Egypt | Wilson Center

Egypt

Egypt and the Middle East: A Turkish Model of Democracy?

Recent political unrest in the Middle East has prompted a debate about whether Turkey, a transitioning democracy with Islamic roots, can serve as a model for political transformation in the Arab world. The panelists highlighted the distinctiveness of the "Turkish model" of governance and raised doubts about its potential to inform the political discourse in the revolting Middle East.

Navigating Peace Initiative: Water Conflict and Cooperation

The Navigating Peace Initiative’s Water Conflict and Cooperation Working Group commissioned four policy briefs to identify the current and emerging trends in water conflict and cooperation.

Egypt at the Tipping Point? (Summer 2010)

"Egypt at the Tipping Point?"

by David B. Ottaway, Senior Scholar, Woodrow Wilson International Center for Scholars and former Bureau Chief, Washington Post, Cairo

Middle Eastern Women on the Move

Introduction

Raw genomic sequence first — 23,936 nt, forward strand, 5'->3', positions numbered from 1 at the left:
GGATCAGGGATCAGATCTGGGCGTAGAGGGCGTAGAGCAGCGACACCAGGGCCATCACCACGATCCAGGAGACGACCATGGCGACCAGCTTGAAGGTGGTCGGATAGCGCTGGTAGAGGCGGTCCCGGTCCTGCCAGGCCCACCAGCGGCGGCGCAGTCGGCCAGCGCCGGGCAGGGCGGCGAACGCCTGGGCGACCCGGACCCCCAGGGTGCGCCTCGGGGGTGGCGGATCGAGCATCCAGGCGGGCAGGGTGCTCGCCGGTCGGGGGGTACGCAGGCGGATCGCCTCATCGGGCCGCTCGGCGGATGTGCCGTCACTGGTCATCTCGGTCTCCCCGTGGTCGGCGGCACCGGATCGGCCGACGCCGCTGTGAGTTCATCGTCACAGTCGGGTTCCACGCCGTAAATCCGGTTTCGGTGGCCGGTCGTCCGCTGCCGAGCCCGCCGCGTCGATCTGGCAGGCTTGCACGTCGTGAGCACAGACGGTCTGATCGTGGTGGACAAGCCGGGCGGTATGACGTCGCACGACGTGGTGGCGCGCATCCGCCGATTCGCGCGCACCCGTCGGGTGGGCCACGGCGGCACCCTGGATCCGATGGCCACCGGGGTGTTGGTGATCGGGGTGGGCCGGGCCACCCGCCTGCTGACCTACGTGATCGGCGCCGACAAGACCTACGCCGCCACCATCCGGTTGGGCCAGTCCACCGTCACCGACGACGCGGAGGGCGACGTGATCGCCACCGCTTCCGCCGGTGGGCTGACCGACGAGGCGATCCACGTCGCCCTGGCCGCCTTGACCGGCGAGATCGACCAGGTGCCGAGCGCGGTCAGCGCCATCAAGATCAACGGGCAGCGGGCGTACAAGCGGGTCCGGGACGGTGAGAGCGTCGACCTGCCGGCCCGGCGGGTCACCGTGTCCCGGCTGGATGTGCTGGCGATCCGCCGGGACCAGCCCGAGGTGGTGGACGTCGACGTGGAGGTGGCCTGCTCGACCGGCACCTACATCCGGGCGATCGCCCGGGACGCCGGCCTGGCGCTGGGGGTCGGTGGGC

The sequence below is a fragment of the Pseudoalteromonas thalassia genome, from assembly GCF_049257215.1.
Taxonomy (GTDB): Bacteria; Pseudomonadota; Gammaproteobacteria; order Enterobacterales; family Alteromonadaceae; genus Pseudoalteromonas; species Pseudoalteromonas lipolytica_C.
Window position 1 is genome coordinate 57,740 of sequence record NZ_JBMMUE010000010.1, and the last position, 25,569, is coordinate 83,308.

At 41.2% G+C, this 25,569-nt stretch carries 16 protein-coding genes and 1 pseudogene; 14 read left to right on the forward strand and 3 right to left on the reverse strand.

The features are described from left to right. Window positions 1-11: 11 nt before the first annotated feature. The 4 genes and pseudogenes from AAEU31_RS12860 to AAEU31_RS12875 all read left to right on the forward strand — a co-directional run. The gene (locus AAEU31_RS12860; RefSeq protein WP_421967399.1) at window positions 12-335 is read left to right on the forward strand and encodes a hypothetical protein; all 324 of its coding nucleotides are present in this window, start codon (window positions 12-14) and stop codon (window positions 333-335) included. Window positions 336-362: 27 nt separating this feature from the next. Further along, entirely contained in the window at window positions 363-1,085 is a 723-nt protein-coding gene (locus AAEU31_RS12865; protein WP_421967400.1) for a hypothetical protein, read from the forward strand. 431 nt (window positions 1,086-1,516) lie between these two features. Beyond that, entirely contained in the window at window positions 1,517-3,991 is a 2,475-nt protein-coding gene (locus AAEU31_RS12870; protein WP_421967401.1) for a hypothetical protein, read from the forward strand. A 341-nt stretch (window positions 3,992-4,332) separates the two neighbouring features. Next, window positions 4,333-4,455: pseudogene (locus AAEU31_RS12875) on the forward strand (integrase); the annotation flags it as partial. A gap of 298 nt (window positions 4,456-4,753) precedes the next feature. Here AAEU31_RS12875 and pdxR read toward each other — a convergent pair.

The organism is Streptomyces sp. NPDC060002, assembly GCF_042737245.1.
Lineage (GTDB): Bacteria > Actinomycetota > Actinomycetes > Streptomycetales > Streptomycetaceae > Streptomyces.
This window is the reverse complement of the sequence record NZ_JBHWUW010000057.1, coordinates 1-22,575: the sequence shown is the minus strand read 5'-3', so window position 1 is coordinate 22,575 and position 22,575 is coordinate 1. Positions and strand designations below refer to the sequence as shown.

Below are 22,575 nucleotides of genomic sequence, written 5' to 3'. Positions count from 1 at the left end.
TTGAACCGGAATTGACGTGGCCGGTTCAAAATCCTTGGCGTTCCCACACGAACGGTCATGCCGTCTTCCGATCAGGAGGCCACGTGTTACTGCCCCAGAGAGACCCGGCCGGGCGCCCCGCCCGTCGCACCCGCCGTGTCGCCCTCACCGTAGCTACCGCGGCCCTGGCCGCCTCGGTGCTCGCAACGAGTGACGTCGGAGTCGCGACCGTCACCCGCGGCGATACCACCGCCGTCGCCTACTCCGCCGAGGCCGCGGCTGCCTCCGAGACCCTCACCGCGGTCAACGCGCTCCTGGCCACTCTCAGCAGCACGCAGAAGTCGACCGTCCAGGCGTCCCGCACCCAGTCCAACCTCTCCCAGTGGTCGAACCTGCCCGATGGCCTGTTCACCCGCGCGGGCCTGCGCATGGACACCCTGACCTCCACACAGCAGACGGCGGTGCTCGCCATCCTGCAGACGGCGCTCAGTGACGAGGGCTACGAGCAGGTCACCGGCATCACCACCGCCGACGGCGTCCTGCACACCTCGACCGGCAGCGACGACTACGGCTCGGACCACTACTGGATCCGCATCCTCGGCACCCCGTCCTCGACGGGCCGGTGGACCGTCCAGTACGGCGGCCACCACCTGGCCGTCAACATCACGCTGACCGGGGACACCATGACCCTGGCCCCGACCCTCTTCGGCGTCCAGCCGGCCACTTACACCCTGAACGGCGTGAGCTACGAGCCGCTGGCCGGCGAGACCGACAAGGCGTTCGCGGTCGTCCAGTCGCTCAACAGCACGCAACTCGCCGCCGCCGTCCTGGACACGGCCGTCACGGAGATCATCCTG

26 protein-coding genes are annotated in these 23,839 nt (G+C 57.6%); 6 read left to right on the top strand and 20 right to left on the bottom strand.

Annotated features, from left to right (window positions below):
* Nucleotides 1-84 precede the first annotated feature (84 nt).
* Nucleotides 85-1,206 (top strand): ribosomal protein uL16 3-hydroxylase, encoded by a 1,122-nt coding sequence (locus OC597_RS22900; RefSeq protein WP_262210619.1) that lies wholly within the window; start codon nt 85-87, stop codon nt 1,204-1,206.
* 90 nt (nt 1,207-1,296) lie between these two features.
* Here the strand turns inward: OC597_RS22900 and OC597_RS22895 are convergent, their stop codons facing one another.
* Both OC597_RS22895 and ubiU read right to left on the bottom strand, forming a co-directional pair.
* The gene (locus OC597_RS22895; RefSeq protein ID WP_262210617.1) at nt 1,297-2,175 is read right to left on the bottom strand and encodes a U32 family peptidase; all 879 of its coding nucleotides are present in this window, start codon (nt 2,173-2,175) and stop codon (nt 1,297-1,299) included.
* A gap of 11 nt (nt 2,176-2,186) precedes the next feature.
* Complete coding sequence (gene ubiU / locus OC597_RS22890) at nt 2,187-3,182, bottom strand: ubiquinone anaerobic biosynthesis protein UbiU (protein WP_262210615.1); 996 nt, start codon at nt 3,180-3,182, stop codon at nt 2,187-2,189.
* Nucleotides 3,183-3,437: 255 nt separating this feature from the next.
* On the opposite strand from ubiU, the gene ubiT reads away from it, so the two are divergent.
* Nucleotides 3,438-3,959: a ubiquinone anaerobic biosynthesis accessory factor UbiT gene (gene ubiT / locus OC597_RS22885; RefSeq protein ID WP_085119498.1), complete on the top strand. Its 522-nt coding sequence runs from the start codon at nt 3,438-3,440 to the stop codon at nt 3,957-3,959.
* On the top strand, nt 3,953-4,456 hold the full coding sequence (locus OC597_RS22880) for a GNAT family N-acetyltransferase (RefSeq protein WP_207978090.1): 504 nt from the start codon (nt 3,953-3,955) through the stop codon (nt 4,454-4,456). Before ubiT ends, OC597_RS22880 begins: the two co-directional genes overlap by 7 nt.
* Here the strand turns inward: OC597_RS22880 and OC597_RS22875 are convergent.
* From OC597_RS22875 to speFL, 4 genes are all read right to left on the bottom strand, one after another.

Haleh Esfandiari

Women, Information Technology, and Human Development
Mahnaz Afkhami

Zanan: Trials and Successes of a Feminist Magazine in Iran
Roza Eftekhari

The Art of Female Publishing
Mansoureh Ettehadieh

Is Reformist Politics Good for Iranian Women?
Farideh Farhi

From Program to Practice:Towards Women’s Meaningful and Effective Political Participation in Jordan and Lebanon
Laurie King-Irani

USAID/Egypt Health and Population: Legacy Review and the Way Forward

A panel of speakers discussed the long-term effects of USAID initiatives in Egypt, as reported in a new "Legacy Review," which details the past 30 years of USAID health sector assistance in Egypt.

The Soviet Union and the June 1967 Six Day War

Why did the Soviet Union spark war in 1967 between Israel and the Arab states by falsely informing Syria and Egypt that Israel was massing troops on the Syrian border? Based on newly available archival sources, The Soviet Union and the June 1967 Six Day War answers this controversial question more fully than ever before. Directly opposing the thesis of the recently published Foxbats over Dimona by Isabella Ginor and Gideon Remez, the contributors to this volume argue that Moscow had absolutely no intention of starting a war.

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